Creating a Social Media Plan: Make Some Decisions

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Creating a Social Media Plan: Make Some Decisions
How to create a social media plan.

Having a plan lets you look at your social interaction comprehensively and see how it fits into other engagement and marketing goals.  Plus, it makes it really easy when the social media handler gets sick and the box office has to use that Twitter thing until they’re back.

Let’s make some decisions and decide which platforms you are going to be on.

Every day, a new social media site pops up and is touted as the next big site. But, let’s be real … they seldom are the next big site and unless you have beaucoups of staff and money, you can’t be on all of them.  So, pick a few

When making these decisions, consider:

  • Where is your audience? If 75% said they are on Google+, get thee to Google+!
  • What sites are you currently on?
  • Where is some of your audience? This becomes your “reach” site.
  • How much time you have to devote to creating, posting, and monitoring each site. Having a profile is useless if you’re not going to use it.
  • Is there special equipment you’ll need for the site? For example, to have a YouTube channel, you probably need some kind of recording device. And to have a good YouTube channel, you definitely need a video recording device.  Does your organization have that? Are you willing to invest?

We at the CSO, picked 4 (Facebook, Twitter, Instagram, and YouTube).

CSO Facebook header

CSO YouTube Header

Facebook and Twitter are two of the largest and it’s likely that a lot of your current audience is already there, so really consider including one or both of those.

Reach platform

Once you’re comfortable with a platform, add a “reach” platform to your mix.  The reach platform is one your organization wants to use, but would be new to using.  You’ll pay more attention to posting content, monitoring, and interacting on this site (while not neglecting the others). It’s like adding a new ball into your juggling routine.

CSO Twitter Header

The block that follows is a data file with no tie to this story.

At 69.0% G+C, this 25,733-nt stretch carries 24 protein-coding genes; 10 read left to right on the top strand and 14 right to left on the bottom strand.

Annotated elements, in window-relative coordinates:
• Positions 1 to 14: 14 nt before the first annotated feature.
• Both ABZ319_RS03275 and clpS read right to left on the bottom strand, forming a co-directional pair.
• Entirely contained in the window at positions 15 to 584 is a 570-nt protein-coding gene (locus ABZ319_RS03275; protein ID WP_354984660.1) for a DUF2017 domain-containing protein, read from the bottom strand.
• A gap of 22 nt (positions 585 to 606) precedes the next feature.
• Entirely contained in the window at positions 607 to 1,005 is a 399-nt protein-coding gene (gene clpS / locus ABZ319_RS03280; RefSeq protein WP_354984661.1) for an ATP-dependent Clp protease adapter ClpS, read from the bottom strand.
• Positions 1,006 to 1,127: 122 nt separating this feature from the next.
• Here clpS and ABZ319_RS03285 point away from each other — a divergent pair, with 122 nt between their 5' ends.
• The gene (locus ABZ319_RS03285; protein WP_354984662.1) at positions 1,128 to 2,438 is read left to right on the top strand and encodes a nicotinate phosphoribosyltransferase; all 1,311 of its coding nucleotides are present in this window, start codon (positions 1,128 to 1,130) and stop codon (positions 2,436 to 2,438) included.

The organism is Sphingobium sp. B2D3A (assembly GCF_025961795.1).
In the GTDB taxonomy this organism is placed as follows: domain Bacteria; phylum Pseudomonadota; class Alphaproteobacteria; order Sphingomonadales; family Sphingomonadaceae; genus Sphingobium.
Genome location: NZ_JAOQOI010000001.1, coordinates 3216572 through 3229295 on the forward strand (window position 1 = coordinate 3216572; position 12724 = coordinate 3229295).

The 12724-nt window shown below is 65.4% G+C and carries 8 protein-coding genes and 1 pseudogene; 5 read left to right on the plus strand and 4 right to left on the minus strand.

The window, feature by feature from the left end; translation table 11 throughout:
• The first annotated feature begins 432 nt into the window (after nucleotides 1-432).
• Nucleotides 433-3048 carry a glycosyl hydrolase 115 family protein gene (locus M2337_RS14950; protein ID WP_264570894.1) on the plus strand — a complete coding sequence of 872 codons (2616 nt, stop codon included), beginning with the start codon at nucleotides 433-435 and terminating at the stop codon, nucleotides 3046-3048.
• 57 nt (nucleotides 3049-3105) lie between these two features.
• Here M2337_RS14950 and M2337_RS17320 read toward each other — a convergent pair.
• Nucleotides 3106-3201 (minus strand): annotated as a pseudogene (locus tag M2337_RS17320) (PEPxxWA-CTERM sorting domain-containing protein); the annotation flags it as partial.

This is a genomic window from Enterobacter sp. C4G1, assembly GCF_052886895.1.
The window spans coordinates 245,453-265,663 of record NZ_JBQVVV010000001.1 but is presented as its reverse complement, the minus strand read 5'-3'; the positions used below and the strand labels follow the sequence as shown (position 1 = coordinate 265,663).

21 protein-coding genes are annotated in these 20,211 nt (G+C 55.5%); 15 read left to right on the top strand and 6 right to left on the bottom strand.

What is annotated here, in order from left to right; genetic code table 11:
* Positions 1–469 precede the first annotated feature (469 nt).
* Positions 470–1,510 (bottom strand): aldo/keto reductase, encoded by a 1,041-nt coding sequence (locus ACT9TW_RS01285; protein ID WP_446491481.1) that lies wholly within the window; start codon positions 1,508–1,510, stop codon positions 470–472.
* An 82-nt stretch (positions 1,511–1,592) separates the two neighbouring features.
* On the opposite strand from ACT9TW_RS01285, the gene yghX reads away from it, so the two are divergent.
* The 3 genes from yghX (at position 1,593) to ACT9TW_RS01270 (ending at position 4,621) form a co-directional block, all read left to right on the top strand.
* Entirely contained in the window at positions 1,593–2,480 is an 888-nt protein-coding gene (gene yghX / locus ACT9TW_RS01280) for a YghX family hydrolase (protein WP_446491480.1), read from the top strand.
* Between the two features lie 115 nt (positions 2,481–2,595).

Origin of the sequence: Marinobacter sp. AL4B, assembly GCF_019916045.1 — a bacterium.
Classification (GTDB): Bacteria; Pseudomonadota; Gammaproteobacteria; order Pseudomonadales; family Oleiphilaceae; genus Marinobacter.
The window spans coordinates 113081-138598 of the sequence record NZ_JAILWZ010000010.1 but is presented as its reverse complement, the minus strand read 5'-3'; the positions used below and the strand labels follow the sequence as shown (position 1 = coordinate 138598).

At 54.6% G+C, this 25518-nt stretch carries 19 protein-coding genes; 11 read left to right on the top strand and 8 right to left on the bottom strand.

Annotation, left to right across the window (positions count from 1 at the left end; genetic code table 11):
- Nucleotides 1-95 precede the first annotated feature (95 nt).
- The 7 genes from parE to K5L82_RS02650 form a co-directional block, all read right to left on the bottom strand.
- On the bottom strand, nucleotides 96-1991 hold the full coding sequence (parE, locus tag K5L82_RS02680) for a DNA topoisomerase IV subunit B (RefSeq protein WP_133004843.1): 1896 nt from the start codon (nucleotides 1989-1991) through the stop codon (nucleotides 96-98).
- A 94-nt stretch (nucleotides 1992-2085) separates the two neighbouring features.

When we started our Instagram account, few of our patrons where on there.  But, by working over 2 years and creating some good content on there, we’ve been able to meet the people who are using it now and encourage others to interact with us there.  This year, it’s our reach platform and we’re working to get more patrons following us on there.

If you’re freaking out because you’re just one person and how will you ever create content and monitor and engage on these sites, calm down.  Pick one. Yes, ONE. It doesn’t matter that the largest symphony in the world has 14 different active profiles or that the theatre up the street has 8.

The entire point of social media is to create a relationship with people on the other computers.  So, pick one relationship to start with, to work on, to build.  Once you’ve got a solid relationship, start work on another.

About Sarah Marczynski

Sarah joined the Chattanooga Symphony & Opera in 2010 working with the Marketing and Development staffs and quickly became interested in community engagement and education. She holds a Master’s of Public Administration focusing in Nonprofit Arts Management from the University of Tennessee at Chattanooga where her capstone and other work under Dr. Christopher Horne examined attendance patterns in high-art cultural institutions and network relationships between local arts agencies and cultural partners. She also holds a Bachelor’s of Vocal Music Education from UTC, where she studied under Dr. Kevin Ford and Ron Ulen.

Sarah has been active in the Chattanooga arts community, serving as the founding chair of the Chattanooga Young Artistic Network (CYAN), graduating from the Holmberg Arts Leadership Institute, and working with the Chattanooga Boys Choir, the Choral Arts Society, the Hunter Museum of American Art, the Chattanooga Bach Choir.

Outside of the arts world, Sarah pretends to be an excellent cook (but she's broken 2 ovens), reads Jane Austen novels, and watches way too much House of Cards.

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